"Hun elsker sin ektemann."

Translation:She loves her husband.

3 years ago

22 Comments


https://www.duolingo.com/Isla_Harlow

Doesn't "mann" mean "husband" as well? What is the difference between that and "ektemann"?

3 years ago

https://www.duolingo.com/Luke_5.1991
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I'm a "mann," but not anyone's "ektemann." Either can mean husband, but "mann" can mean "man" as well.

3 years ago

https://www.duolingo.com/Isla_Harlow

So it's used for optimum precision, then. Most excellent, takk.

3 years ago

https://www.duolingo.com/OsoGegenHest
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You'll be snapped up soon; don't worry. ;-)

3 years ago

https://www.duolingo.com/ruairidhmac
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is there any reason why 'sin' is before 'ektemann', or does it just change the emphasis?

1 year ago

https://www.duolingo.com/Loopdeloop13

I was also curious about this...

1 year ago

https://www.duolingo.com/Andy585
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Why is it sin and not hennes ekteman here?

3 years ago

https://www.duolingo.com/Deliciae
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'Hennes' is technically correct as well, so I'll add it as an option, but beware that it changes the meaning of the sentence quite drastically from "She loves (her own) husband." to "She loves (some other woman's) husband".

'Sin' points the ownership back to the subject (She), while 'hennes' could point to any female.

3 years ago

https://www.duolingo.com/waterink
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So "she loves her own husband" should also be accepted, right?

2 years ago

https://www.duolingo.com/Deliciae
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If you wanted to stress her own in Norwegian, you would use "hennes egen".

1 year ago

https://www.duolingo.com/kskdtr
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i find really interesting how the norwegian word for "husband" is "ektemann" when "husband" comes from old norwegian

1 year ago

https://www.duolingo.com/Deliciae
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The word "husbond" still exists, but it's mostly used when describing historical contexts.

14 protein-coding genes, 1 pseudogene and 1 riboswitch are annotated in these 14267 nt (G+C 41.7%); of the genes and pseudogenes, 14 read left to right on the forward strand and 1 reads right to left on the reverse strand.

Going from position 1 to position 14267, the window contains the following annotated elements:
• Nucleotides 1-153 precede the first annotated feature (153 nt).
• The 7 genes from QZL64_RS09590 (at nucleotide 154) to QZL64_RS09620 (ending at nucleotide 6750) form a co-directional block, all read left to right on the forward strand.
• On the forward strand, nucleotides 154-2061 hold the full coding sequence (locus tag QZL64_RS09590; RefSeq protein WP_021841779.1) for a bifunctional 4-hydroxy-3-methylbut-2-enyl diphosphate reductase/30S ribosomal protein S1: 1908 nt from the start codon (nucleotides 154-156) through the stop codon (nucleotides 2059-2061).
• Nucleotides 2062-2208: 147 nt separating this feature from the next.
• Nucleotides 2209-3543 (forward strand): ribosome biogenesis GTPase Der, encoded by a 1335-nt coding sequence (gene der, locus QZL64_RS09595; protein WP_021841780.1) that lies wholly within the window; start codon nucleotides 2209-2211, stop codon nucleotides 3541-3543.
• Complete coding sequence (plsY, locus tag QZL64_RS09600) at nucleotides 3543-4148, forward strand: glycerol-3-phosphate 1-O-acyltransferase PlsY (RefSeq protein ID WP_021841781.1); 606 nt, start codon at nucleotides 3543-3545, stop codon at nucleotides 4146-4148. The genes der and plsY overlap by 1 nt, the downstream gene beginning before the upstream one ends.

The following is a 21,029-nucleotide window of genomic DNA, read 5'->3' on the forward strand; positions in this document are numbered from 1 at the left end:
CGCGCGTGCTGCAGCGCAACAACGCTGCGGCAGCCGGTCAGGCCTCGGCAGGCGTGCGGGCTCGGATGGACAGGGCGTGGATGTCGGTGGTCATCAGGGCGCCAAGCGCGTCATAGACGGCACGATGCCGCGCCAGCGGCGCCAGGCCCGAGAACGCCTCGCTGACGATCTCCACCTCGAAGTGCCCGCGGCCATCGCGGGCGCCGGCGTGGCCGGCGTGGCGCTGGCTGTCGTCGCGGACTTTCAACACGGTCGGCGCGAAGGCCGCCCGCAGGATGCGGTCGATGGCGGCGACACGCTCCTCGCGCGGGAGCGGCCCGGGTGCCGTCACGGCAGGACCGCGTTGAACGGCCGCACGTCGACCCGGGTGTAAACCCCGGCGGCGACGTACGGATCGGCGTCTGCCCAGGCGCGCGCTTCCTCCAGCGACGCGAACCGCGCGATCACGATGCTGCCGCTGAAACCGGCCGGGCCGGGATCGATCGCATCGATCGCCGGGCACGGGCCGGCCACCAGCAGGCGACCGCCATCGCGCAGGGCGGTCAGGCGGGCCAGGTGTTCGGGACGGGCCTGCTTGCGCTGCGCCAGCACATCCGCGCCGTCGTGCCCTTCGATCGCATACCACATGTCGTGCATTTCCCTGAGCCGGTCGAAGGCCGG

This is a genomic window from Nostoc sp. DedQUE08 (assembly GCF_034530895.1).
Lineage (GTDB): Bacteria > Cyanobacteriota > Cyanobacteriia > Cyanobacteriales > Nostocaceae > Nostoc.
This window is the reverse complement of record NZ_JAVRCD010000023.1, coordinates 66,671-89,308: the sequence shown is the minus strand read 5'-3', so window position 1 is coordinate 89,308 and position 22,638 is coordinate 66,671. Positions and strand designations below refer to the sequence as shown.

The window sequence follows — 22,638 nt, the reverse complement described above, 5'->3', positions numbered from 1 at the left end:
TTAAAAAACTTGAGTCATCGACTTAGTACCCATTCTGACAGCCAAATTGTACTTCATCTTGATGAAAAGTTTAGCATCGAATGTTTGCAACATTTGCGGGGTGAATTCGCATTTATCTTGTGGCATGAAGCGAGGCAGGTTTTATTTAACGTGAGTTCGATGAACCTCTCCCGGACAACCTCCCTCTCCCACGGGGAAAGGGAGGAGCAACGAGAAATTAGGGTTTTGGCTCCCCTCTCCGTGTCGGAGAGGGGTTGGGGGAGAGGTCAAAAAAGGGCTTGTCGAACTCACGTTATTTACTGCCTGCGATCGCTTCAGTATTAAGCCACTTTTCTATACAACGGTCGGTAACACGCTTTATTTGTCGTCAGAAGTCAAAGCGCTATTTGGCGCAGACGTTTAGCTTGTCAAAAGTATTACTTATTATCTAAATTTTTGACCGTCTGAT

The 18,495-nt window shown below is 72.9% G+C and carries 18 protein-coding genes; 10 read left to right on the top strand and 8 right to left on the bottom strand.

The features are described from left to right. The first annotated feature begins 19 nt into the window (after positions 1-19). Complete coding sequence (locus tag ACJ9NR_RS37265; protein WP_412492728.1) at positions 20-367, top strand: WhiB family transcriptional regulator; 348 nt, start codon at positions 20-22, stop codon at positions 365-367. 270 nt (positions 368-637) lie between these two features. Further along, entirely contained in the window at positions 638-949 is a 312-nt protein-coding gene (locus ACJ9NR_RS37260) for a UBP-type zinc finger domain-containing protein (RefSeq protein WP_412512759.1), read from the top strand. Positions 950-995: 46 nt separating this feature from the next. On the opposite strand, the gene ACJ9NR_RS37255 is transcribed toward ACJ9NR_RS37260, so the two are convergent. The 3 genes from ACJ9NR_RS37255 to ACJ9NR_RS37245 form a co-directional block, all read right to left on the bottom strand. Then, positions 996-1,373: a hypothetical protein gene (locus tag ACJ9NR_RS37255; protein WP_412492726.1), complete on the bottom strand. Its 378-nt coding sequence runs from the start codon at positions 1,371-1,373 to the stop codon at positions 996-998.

Historically, "husbonden" wasn't just someone's husband, but the man in charge of the entire household, so on larger farms there may live several married couples (family, tenants, servants), but "husbonden" would be the the one who owned the farm and was married to its "husfrue".

1 year ago

https://www.duolingo.com/kskdtr
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i really like your knowledge

1 year ago

https://www.duolingo.com/Deliciae
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Thank you! Sometimes teaching is the best way to learn. :)

1 year ago

https://www.duolingo.com/Sophitschi

What is the difference between ektefelle and ektemann?

3 years ago

https://www.duolingo.com/Deliciae
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"Ektefelle" can refer to a spouse of either sex, while "ektemann" strictly refers to a husband.

3 years ago

https://www.duolingo.com/brendolinif
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is there an Ektekvinne or is that just Kone?

2 years ago

https://www.duolingo.com/Deliciae
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It's "kone". You may see "hustru" or "fru(e)", but mainly in older texts.

2 years ago

https://www.duolingo.com/Gidget84

What about the words viv, husbond, husviv? Are these also mainly older text?

1 year ago

https://www.duolingo.com/Deliciae
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Yes, the first two are. I'd be surprised to see "husviv" used at all.

1 year ago

https://www.duolingo.com/_ajmartin
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why is it "..sin ektemann" and not "..ektemannen sin"

8 months ago

https://www.duolingo.com/SofiSmith2

isn't mann also husband? also, awwwwwwww.

6 months ago
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